WASHINGTON (AP) — Two secretaries of state, Tea Leoni and Madeleine Albright, arrived arm in arm Saturday as a wide mix of Hollywood and Washington players gathered for the national "Nerd Prom."
The White House Correspondents' Association dinner has become a celebrity magnet, this year drawing some big names from television, sports and movies to rub shoulders with members of Congress and to hear the president speak. It has grown to become one of Washington's biggest events since its smaller origins in 1914 when journalists gathered to push for greater access to the president.
Leoni, who plays the nation's chief diplomat on TV's "Madam Secretary," was part of an entourage with Albright, the first female secretary of state. The two joked that they trade notes on acting. They arrived with CBS' Bob Schieffer and Leoni's TV husband, Tim Daly. But Daly claimed Albright as his own.
"She's my White House Correspondents' Dinner girlfriend," he said. "We met here, and we sat together one year, and now she's officially my date, so I'm a lucky guy."
The wide array of celebrity guests included actors from other popular political dramas as well, including Kerry Washington and Darby Stanchfield from ABC's "Scandal." The mix of politicians, the media and Hollywood celebrities was surreal, Stanchfield said.
"I've been taking notes, actually," she said.
Alfre Woodard, who plays the president on NBC's "State of Affairs," said she enjoys hearing President Barack Obama's humor because "with him, it comes out of nowhere and it's very dry, and he does have a wicked sense of humor."
Much of ABC's "Modern Family" cast also joined the party, along with would-be presidential candidate and reality TV star Donald Trump.
Recent news was also the talk of the red carpet, including the TV special where Olympic athlete Bruce Jenner revealed on national television that he identifies as a woman. Laverne Cox, a transgender actress known for her role on "Orange is the New Black," said viewers who saw Jenner's story saw "a beautiful human being who cares deeply about their family, who's a parent and at 65 can no longer live a lie.
"I think that's someone everyone can relate to," Cox said. "Stepping and living into our truths is something all of us must do."
Politics was also on the mind for attendees as another presidential election approaches. Jane Fonda said she thinks it will be a tough campaign but that Hillary Clinton is strong, "and she can take it."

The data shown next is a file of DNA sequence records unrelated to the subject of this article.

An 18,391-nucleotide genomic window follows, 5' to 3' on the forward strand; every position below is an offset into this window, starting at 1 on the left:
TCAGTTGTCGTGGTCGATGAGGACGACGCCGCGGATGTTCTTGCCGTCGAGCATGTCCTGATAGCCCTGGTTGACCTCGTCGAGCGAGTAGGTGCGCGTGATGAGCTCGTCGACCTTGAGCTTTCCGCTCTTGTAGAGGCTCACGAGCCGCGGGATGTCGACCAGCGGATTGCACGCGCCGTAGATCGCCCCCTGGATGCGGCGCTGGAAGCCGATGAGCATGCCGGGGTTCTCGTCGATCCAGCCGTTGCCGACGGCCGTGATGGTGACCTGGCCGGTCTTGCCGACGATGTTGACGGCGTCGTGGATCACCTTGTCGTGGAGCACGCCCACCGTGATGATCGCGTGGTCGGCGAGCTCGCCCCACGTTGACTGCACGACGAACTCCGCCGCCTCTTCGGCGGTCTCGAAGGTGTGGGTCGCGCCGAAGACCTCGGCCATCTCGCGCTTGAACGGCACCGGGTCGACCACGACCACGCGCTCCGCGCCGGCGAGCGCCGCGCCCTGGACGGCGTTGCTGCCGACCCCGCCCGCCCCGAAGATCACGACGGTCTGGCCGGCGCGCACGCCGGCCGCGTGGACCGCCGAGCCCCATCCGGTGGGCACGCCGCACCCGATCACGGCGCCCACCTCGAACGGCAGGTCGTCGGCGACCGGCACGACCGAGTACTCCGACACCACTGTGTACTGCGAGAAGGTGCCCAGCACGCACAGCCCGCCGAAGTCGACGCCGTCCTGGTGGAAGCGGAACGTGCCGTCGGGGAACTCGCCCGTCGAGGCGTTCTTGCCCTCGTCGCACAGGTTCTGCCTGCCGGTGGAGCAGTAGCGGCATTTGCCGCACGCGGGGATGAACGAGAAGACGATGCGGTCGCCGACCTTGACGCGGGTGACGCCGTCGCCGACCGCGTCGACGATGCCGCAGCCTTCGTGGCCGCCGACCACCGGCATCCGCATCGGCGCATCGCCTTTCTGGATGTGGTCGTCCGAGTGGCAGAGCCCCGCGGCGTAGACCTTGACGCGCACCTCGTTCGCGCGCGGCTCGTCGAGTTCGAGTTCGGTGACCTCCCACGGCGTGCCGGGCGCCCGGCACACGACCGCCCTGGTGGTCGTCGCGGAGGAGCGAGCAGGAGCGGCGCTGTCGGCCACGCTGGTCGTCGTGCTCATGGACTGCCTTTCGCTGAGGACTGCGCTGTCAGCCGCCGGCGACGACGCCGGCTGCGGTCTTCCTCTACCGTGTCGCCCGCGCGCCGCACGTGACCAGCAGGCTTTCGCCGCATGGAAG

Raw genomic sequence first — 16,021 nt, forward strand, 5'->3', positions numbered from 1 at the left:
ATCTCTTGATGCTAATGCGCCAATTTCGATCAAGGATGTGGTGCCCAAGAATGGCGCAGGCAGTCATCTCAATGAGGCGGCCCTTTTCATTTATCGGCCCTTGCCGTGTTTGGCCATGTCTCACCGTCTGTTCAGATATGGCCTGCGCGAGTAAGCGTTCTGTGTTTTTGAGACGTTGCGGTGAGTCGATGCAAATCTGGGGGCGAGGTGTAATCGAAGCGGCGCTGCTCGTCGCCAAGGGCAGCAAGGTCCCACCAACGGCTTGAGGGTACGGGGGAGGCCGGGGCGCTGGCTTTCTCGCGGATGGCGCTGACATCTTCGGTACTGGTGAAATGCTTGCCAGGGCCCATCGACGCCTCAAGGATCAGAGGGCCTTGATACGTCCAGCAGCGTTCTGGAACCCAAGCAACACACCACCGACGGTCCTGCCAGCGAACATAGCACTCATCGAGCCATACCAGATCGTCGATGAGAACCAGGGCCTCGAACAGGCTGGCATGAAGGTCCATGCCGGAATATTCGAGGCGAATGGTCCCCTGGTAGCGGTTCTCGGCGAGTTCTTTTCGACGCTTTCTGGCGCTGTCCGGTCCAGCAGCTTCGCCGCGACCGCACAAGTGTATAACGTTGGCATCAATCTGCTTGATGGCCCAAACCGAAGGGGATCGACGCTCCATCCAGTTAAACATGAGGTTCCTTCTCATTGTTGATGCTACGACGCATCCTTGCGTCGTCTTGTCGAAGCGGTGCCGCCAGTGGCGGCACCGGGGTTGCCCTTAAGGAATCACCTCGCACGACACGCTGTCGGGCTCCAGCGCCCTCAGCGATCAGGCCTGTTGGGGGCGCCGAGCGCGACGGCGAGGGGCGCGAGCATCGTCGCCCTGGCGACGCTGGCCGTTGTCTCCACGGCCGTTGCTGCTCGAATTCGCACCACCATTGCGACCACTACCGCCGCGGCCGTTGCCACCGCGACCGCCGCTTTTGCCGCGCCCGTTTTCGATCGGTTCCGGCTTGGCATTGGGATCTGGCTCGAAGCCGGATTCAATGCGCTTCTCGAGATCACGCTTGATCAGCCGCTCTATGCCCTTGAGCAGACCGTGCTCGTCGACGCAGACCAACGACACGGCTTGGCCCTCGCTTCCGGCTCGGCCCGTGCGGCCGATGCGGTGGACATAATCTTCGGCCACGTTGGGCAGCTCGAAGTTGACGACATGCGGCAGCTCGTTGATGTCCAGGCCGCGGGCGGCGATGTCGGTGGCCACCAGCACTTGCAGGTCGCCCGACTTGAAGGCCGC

Newswoman Katie Couric said she warned her husband the dinner would be a crazy mob scene "full of a lot of great people, a lot of self-important people, some celebrities, and it's fun."
Gayle King of CBS This Morning said she doesn't understand why people call this the "nerd prom," though.
"I'm thinking 'where are the nerds?'" she said. "These are people who are at the top of their game who really enjoy meeting other people. It's great."
Olympians Tara Lipinski and Johnny Weir, who have become popular commentators for NBC's Olympic coverage, joined the peacock network for the Washington event for the first time and walked carefully on the red carpet. Lipinski said she was honored to attend, and Weir said the entire spectacle was "pretty amazing."
"We're just so excited to be here to celebrate being one with our media brothers and sisters and really celebrating the spirit of the night and the spirit of what we all do in entertaining and educating the world," Weir said.
The dinner also drew attention on social media, though some pointed out news networks were ignoring protests that turned violent just 40 miles north in Baltimore where a man died in police custody.
The featured performer for the night was Cecily Strong from "Saturday Night Live." She poked fun at many media organizations in the room, but when it came to NBC's Brian Williams, she stopped short and said she had "nothing — because I work for NBC."
When he finally took the stage, Obama joked it was the night when "Washington celebrates itself. Somebody's got to do it."
Later, Obama brought out comedian Keegan-Michael Key as his "anger translator" to wonder aloud why he had to be there at all.
AP Video's Lauri Neff contributed to this report.